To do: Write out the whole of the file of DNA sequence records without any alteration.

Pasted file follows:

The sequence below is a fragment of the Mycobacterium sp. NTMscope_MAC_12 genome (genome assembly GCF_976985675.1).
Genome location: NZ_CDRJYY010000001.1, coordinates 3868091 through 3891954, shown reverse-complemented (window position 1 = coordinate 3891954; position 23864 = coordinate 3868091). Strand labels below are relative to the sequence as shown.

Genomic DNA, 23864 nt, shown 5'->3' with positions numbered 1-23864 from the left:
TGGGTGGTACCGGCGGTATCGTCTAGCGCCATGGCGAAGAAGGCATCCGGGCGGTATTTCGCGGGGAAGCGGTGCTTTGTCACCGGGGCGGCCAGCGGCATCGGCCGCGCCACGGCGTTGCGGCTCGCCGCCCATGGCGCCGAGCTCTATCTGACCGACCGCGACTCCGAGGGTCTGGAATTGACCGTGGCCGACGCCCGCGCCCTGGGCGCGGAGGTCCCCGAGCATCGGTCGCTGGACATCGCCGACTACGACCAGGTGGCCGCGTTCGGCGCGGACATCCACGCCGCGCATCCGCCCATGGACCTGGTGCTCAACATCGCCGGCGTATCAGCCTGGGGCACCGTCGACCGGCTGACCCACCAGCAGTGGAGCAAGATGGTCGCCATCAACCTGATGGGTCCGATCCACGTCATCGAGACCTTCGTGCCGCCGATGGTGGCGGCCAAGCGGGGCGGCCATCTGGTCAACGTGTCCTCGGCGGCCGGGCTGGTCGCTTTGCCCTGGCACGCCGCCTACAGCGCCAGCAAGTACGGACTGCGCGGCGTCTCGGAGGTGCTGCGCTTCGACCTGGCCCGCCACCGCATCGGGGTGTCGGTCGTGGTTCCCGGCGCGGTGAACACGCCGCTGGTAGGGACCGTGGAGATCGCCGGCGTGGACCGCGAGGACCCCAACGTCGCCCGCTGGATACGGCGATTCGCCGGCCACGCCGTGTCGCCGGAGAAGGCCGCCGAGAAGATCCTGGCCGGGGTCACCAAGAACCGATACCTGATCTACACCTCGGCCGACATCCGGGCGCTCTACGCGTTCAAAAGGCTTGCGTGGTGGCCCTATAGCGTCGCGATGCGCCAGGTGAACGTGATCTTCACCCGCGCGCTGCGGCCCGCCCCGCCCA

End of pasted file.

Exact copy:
The sequence below is a fragment of the Mycobacterium sp. NTMscope_MAC_12 genome (genome assembly GCF_976985675.1).
Genome location: NZ_CDRJYY010000001.1, coordinates 3868091 through 3891954, shown reverse-complemented (window position 1 = coordinate 3891954; position 23864 = coordinate 3868091). Strand labels below are relative to the sequence as shown.

Genomic DNA, 23864 nt, shown 5'->3' with positions numbered 1-23864 from the left:
TGGGTGGTACCGGCGGTATCGTCTAGCGCCATGGCGAAGAAGGCATCCGGGCGGTATTTCGCGGGGAAGCGGTGCTTTGTCACCGGGGCGGCCAGCGGCATCGGCCGCGCCACGGCGTTGCGGCTCGCCGCCCATGGCGCCGAGCTCTATCTGACCGACCGCGACTCCGAGGGTCTGGAATTGACCGTGGCCGACGCCCGCGCCCTGGGCGCGGAGGTCCCCGAGCATCGGTCGCTGGACATCGCCGACTACGACCAGGTGGCCGCGTTCGGCGCGGACATCCACGCCGCGCATCCGCCCATGGACCTGGTGCTCAACATCGCCGGCGTATCAGCCTGGGGCACCGTCGACCGGCTGACCCACCAGCAGTGGAGCAAGATGGTCGCCATCAACCTGATGGGTCCGATCCACGTCATCGAGACCTTCGTGCCGCCGATGGTGGCGGCCAAGCGGGGCGGCCATCTGGTCAACGTGTCCTCGGCGGCCGGGCTGGTCGCTTTGCCCTGGCACGCCGCCTACAGCGCCAGCAAGTACGGACTGCGCGGCGTCTCGGAGGTGCTGCGCTTCGACCTGGCCCGCCACCGCATCGGGGTGTCGGTCGTGGTTCCCGGCGCGGTGAACACGCCGCTGGTAGGGACCGTGGAGATCGCCGGCGTGGACCGCGAGGACCCCAACGTCGCCCGCTGGATACGGCGATTCGCCGGCCACGCCGTGTCGCCGGAGAAGGCCGCCGAGAAGATCCTGGCCGGGGTCACCAAGAACCGATACCTGATCTACACCTCGGCCGACATCCGGGCGCTCTACGCGTTCAAAAGGCTTGCGTGGTGGCCCTATAGCGTCGCGATGCGCCAGGTGAACGTGATCTTCACCCGCGCGCTGCGGCCCGCCCCGCCCA